Narcissist. The term has shot from obscurity to buzz word in the last few years. The world is, so the press and social media tell us, frequently governed by narcissists, most notably the arch narcissist Donald Trump, who also shows psychopathic tendencies. We discuss dating narcissists and avoiding them, while an entire generation of millennials, living at a time of celebrity culture, is supposedly riddled with narcissistic traits.
We all think we know what narcissism is, and the spotting and amateur diagnosis is an enjoyable hobby. And indeed, the most basic characteristics – self-aggrandisement, need for attention, manipulation and lack of empathy – can sometimes become apparent within a few meetings, skilful charmers though most narcissists are. But it’s a lot more complicated than that, as I found out when I researched my novel The Seduction, in which a soothing psychologist, there to help a patient in a crisis, turns out to be the most troubled, and ultimately harmful, source of help the protagonist Beth could possibly have turned to. This particular clinician is nothing like the vast majority of therapists, who are safe and boundaried. Her true personality takes a long time to reveal itself under a series of dazzling disguises.
“Just like toddlers, narcissists learn to get their needs met and get what they want via a whole array of techniques; these include turning on the charm, showering people with compliments, being sweet and funny or sometimes being stroppy, punishing or aggressive,” says Dr Sarah Davies, chartered psychologist and author of Never Again – Moving on from Narcissistic Abuse and other Toxic Relationships.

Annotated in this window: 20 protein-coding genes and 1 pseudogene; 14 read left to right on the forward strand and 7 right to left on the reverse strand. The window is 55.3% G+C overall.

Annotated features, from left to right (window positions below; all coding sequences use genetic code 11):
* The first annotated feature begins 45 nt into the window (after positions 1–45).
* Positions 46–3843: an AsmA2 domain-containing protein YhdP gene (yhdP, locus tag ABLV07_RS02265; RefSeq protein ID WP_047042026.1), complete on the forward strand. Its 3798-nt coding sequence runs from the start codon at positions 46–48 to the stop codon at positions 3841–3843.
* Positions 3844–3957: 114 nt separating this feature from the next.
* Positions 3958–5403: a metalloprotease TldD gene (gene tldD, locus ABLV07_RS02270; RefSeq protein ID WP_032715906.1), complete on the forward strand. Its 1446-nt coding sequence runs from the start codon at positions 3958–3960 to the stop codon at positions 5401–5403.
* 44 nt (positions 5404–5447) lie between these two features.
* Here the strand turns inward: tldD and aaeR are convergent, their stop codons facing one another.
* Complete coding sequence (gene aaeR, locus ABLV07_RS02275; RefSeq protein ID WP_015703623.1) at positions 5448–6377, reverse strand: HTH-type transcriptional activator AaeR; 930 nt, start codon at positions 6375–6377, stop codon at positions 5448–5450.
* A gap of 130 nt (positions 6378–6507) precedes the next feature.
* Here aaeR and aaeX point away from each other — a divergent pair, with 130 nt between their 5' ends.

So how do narcissists often continue to manage to be so irresistibly attractive, even though there is so much more awareness of them, and do they sometimes seduce – or infiltrate – in a more subtle way? The highly appealing façade can be just so convincing, so resonant with what seems to be genuine emotion, that we are reeled in.
I am the first to admit that I have spent half a lifetime being attracted to the narcissistic personality type. Time and time again. But the truth only reveals itself retrospectively – or when I’m too deep in to climb straight out. What is this about? They are just so darn enticing. At their best, they make the world a buzzier, funnier, more technicoloured place, full of intrigue, excitement and the magic of feeling chosen. This is what my protagonist Beth experiences in the consulting room: that she, uniquely, is the favoured one, an emotion I’ve been through several times, only to come crashing to the ground later. At their worst, narcissists are the ultimate con artists. Users and abusers, masquerading as the most caring – yet scintillating – admirers, while they undermine, blow hot and cold, strip you of all you can give, use your focus as their daily attention supply, and gaslight like nobody’s business.